Scorpions dig similar digs (which they dig, because they live in burrows, ya dig?). That’s according to a recent study that looked at the dwellings of three species of the predatory arachnid from three distinct locations. Scorpion burrows can vary widely in depth and complexity, but the study, published in The Science of Nature, found that across species and habitats, their homes tend to share some key features.
The researchers, led by Amanda Adams from Texas A&M University, used a clever technique to visually examine the architecture of scorpion abodes. First they carefully removed each scorpion and poured molten aluminum into their burrows. Then they dug up the resulting casts (which look like deformed metal reindeer horns) and 3D scanned them to create digital models. Using a computer program, they analyzed those models for similarities.
The research team noted three common features in the burrow structures: 1) A horizontal platform near the surface that acts as a lookout where the scorpion can mount attacks on unsuspecting pray, watch for predators, and flirt with passing members of the opposite sex. 2) A minimum of two zig-zags or spirals, probably for fooling predators or maintaining a comfortable air temperature. 3) A large chamber down at the end of the tunnel that serves as a master bedroom where the scorpion can mate, give birth, binge on Animal Planet, etc.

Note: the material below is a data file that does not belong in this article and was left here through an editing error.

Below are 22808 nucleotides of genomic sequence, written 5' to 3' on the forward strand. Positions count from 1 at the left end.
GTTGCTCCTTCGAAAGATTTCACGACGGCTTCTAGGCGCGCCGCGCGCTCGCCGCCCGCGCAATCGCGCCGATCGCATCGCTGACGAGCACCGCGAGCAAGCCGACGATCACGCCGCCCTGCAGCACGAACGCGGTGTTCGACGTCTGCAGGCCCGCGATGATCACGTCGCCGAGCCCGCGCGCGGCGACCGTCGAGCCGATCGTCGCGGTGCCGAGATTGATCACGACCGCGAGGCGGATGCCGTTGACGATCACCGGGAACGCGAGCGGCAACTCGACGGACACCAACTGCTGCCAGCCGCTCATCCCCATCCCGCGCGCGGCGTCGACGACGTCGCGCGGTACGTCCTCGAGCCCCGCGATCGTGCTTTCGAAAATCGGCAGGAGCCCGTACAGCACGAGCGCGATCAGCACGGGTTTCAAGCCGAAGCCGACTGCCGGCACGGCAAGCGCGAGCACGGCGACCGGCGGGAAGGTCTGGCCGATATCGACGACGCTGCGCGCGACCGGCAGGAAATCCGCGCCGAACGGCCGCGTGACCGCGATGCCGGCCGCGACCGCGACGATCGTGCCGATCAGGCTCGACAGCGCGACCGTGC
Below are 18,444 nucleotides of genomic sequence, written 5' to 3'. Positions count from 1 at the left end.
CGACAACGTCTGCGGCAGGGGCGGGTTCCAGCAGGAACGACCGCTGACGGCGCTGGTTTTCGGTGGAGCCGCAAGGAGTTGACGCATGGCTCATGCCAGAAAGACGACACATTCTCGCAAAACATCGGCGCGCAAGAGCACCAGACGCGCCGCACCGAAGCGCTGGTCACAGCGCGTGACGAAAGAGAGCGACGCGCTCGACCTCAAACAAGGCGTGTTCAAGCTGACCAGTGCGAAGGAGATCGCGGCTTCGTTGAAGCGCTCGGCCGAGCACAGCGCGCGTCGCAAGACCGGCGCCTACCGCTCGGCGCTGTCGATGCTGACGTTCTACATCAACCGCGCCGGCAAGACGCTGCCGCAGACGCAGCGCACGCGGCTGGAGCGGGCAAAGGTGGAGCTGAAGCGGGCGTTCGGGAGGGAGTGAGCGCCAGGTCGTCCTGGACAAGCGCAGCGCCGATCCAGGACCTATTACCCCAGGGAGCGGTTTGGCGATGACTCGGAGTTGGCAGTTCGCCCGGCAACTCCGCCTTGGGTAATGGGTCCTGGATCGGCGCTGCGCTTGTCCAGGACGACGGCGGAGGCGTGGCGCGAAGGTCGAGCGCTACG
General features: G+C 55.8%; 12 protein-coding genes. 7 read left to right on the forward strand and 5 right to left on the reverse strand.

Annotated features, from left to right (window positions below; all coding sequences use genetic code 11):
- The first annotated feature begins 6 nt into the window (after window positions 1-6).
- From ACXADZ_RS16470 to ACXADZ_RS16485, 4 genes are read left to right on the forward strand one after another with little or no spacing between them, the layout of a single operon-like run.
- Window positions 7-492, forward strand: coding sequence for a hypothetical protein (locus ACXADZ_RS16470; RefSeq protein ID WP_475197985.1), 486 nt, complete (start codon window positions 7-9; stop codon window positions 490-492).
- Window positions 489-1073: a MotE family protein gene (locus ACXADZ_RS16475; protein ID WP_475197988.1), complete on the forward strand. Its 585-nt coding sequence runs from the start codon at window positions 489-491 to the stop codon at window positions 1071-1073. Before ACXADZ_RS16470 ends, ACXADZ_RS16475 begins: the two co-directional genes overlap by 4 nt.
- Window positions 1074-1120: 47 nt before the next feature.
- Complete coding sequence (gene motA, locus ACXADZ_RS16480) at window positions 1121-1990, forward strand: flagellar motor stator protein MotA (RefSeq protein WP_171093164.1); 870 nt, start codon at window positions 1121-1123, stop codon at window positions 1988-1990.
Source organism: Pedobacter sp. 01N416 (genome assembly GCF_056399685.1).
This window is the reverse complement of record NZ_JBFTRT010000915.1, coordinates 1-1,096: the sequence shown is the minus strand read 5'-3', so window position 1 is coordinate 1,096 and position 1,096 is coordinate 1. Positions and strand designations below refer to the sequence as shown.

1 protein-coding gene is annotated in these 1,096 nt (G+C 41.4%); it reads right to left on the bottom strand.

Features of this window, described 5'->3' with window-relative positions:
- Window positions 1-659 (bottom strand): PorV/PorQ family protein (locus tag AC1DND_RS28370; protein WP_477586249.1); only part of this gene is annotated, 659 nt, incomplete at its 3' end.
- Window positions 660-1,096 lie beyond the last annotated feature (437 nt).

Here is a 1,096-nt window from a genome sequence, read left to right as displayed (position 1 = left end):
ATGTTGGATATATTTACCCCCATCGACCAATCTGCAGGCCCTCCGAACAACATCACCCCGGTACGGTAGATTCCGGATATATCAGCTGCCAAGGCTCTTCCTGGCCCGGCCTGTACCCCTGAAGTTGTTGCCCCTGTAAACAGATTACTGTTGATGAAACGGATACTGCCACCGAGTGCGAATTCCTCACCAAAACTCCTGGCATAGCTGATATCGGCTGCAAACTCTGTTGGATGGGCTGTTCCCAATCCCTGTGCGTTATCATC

The burrows can be understood as part of the scorpions’ “extended physiology,” say the researchers, meaning they perform vital biological functions, just like their exoskeleton and that horrible thing at the end of their tails. The team hopes this study will help shed some light on the underground lives of the hundreds of burrow-dwelling scorpions around the world.